Campus recognizes World AIDS Day

Story by Thom Fountain

UW-Eau Claire recognized World AIDS Day on Tuesday, with many campus organizations contributing toward efforts to educate students about the deadly disease.

The Women’s and Gender Equality organization passed out red ribbons, the symbol of solidarity for those living with and fighting against HIV/AIDS. David Gardner, the LGBTQ Program Coordinator for WAGE, said the ribbons represent hope and are used to increase awareness and be sure that students recognize World AIDS Day.

Gardner said WAGE ordered 400 ribbons to be passed out on campus mall by three volunteers, and they ran out within 15 minutes. He said he plans to step up the distribution next year and order enough to hand out to anyone who wants one.

On Wednesday, Student Senate sponsored a screening of the documentary, “House of Numbers.” Sen. Jake Johnson said producer David Syner contacted him and asked if he could bring the film to campus. Syner said the film intends to reignite the discussion on what HIV and AIDS are and what impacts they have.

“(Director Brent Leung) had brought me some raw footage, and I was pretty blown away by what I didn’t know about HIV and AIDS,” Syner said. The film is being shown at campuses nationally before its theatrical release on January 22. Syner said he wants the film to reach as many people as possible in theaters because some of the impact can be lost on a smaller screen.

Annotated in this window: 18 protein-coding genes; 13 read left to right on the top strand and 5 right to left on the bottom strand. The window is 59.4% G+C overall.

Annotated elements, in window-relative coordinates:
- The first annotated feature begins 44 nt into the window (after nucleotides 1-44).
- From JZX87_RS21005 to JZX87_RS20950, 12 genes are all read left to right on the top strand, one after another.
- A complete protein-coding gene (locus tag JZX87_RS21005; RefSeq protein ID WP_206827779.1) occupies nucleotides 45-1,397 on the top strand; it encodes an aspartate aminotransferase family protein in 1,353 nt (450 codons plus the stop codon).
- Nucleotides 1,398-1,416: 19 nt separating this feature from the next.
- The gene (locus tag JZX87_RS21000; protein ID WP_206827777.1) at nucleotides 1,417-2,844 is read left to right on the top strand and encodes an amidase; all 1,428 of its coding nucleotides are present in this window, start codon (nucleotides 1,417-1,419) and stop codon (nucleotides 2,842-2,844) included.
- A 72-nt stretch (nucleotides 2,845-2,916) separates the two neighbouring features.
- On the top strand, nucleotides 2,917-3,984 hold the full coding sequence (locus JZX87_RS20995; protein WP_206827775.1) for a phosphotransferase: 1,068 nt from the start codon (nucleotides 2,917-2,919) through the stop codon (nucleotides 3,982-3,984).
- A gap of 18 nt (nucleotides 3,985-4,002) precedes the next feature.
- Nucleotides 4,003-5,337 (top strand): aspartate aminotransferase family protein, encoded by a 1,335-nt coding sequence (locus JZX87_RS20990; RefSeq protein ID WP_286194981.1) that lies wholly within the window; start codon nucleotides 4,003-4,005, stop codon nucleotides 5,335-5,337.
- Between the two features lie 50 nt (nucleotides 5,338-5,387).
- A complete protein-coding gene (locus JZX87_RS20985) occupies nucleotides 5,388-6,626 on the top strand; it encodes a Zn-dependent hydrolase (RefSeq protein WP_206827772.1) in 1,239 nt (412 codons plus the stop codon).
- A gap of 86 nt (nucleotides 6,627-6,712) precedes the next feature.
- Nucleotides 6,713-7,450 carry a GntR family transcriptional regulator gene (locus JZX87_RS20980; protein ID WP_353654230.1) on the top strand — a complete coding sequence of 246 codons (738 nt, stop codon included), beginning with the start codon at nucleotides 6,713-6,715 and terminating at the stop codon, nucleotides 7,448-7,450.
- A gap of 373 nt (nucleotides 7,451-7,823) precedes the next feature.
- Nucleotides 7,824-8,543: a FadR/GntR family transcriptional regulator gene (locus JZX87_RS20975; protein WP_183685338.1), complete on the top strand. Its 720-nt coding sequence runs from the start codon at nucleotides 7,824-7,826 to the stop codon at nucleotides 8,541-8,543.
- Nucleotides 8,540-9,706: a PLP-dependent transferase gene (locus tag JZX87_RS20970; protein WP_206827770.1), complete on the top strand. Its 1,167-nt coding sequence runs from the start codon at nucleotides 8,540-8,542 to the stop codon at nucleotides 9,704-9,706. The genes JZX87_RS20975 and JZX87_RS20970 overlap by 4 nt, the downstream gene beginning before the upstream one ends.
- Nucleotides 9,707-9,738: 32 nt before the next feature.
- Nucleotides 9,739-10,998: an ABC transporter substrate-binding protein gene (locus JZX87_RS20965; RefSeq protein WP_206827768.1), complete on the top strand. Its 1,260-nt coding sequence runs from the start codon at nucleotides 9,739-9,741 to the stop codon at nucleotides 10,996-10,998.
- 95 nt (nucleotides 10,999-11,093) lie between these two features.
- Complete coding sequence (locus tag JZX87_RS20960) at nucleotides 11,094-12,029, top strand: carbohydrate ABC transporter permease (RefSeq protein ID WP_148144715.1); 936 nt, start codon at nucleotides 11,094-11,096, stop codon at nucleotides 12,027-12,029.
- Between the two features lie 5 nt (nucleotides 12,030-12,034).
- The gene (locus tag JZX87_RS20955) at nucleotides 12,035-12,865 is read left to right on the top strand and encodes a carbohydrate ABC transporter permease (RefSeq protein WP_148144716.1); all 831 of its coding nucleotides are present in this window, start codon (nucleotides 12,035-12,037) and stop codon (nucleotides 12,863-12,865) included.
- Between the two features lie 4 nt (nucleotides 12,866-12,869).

The film focuses on the controversy surrounding the number of people afflicted by AIDS, on whether the HIV virus causes AIDS and on the politically driven definitions of the disease worldwide. Leung and his production team traveled to five continents to speak to experts on all sides of the debate.

“We feel (House of Numbers) could be a dialogue piece to get people involved with the conversation,” Syner said. To spark the discussion, Syner said they hold a question-and-answer segment after each showing.

Besides the film, Johnson said many were using World AIDS Day to promote a change in the American Red Cross’ policy to not accept homosexuals’ blood in blood drives, due to the theory that gay men are more susceptible to HIV and AIDS.

Gardner said a Facebook group had been established to encourage students and faculty to write to the American Red Cross to encourage change. The American Red Cross responded by saying that the U.S. Food and Drug Administration dictated the policy, and they had no power to overturn it, Gardner said.

WAGE intends to target the FDA’s policies next year in order to change the American Red Cross’ policy, Gardner said.